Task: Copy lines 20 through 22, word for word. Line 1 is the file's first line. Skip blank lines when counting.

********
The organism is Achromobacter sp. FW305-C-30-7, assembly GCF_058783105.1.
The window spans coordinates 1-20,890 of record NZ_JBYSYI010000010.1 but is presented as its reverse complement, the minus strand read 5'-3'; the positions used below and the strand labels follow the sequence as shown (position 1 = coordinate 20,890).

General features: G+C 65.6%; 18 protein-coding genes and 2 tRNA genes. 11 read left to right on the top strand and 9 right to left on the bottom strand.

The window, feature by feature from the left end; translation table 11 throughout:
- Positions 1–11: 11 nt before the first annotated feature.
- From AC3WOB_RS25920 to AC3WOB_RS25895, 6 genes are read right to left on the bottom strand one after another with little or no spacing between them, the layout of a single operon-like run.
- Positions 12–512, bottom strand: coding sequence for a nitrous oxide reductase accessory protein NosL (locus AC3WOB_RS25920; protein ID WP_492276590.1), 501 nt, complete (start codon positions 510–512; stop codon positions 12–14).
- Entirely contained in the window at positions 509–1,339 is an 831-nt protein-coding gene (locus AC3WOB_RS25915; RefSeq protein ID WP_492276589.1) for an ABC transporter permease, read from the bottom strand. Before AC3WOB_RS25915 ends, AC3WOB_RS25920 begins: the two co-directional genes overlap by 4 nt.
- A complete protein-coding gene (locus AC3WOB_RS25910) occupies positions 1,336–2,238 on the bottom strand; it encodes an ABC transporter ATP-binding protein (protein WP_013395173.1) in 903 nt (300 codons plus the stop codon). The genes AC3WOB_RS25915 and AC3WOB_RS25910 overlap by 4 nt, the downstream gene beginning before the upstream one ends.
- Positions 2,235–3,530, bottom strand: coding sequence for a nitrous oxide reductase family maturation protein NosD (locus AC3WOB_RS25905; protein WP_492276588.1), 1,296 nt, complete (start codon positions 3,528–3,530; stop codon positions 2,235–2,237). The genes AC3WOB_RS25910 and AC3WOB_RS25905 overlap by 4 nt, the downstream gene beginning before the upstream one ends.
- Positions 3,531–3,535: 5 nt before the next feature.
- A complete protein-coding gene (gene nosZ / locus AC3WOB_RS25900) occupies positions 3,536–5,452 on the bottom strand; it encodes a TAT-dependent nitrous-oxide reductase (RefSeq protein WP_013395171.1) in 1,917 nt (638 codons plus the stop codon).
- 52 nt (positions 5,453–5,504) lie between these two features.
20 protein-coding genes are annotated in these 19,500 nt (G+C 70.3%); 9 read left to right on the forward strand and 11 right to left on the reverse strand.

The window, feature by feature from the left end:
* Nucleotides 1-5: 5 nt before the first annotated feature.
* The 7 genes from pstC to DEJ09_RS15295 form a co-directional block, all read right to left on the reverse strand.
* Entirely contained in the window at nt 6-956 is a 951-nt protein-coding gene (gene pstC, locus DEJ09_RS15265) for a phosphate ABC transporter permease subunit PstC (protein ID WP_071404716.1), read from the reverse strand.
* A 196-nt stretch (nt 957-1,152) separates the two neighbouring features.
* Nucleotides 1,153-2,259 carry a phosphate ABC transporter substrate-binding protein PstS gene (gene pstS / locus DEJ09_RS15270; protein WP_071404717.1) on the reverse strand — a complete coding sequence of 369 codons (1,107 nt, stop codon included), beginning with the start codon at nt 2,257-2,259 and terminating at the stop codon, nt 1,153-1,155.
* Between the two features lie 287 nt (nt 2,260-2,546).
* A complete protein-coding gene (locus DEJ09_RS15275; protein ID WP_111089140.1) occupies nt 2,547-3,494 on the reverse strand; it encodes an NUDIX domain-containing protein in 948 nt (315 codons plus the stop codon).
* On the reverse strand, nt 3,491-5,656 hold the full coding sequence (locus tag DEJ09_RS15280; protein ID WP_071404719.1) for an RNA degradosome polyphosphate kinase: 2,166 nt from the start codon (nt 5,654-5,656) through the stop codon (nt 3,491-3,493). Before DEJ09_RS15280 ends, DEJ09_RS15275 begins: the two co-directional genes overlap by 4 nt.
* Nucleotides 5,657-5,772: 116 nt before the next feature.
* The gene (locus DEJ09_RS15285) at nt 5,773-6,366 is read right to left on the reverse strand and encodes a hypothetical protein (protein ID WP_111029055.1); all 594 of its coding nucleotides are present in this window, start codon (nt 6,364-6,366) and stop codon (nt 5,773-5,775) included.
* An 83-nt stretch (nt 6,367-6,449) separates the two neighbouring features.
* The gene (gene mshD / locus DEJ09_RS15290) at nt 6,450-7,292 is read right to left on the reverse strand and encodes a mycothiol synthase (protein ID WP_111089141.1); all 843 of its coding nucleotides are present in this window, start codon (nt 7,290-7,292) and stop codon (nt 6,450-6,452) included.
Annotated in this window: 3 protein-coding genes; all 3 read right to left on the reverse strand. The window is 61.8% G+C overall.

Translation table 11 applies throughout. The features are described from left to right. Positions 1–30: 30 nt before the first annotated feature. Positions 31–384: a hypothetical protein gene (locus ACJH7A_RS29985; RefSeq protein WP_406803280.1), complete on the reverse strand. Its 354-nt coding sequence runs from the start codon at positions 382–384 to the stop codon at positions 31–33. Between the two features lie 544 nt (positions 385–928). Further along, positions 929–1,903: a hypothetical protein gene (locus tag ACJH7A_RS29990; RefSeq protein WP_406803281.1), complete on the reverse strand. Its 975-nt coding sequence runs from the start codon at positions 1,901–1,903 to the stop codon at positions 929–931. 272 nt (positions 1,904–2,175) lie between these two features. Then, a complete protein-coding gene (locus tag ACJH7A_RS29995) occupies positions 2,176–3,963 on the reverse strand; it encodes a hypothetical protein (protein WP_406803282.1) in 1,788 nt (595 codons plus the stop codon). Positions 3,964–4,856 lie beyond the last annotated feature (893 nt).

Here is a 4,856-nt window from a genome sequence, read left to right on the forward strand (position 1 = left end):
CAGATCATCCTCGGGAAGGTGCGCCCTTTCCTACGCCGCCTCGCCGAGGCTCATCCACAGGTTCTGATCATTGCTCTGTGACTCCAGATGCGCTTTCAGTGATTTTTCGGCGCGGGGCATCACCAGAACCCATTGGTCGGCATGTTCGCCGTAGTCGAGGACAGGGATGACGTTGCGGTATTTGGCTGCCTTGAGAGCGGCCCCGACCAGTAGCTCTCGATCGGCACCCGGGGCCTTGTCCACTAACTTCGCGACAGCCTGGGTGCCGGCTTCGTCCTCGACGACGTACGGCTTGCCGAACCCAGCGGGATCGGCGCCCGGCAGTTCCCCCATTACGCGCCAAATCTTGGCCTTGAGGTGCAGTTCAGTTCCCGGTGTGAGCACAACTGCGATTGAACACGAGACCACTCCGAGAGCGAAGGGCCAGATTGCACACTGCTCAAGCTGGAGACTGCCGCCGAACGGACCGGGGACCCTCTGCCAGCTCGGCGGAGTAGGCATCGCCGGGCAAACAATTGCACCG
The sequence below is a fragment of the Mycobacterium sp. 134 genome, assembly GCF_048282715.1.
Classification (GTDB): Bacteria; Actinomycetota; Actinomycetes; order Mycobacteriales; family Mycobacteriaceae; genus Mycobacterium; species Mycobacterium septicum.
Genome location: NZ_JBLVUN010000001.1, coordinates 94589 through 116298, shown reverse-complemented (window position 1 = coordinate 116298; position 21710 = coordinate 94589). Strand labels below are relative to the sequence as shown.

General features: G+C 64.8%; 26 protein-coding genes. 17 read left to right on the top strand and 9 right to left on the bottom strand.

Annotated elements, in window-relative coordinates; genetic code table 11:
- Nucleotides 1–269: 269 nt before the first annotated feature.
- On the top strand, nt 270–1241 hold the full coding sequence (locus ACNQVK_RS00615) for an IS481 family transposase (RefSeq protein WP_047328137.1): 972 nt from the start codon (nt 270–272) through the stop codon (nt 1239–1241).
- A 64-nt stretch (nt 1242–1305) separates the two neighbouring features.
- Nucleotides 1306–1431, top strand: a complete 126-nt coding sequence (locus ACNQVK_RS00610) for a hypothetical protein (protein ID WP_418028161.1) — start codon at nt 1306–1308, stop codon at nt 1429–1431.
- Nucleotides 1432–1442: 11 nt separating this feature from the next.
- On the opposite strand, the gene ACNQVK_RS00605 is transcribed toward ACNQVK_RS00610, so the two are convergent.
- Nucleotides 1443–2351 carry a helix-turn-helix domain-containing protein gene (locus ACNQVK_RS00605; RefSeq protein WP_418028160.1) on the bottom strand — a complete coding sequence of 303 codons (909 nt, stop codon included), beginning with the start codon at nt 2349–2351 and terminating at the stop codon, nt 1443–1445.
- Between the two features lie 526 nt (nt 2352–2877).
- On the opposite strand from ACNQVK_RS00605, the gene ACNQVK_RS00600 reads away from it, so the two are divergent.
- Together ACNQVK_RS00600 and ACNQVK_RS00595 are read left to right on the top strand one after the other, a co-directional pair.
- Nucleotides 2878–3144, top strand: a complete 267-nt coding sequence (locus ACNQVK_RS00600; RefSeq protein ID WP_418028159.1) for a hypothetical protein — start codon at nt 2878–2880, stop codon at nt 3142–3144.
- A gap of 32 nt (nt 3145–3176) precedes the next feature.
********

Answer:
* Nucleotides 1,153-2,259 carry a phosphate ABC transporter substrate-binding protein PstS gene (gene pstS / locus DEJ09_RS15270; protein WP_071404717.1) on the reverse strand — a complete coding sequence of 369 codons (1,107 nt, stop codon included), beginning with the start codon at nt 2,257-2,259 and terminating at the stop codon, nt 1,153-1,155.
* Between the two features lie 287 nt (nt 2,260-2,546).
* A complete protein-coding gene (locus DEJ09_RS15275; protein ID WP_111089140.1) occupies nt 2,547-3,494 on the reverse strand; it encodes an NUDIX domain-containing protein in 948 nt (315 codons plus the stop codon).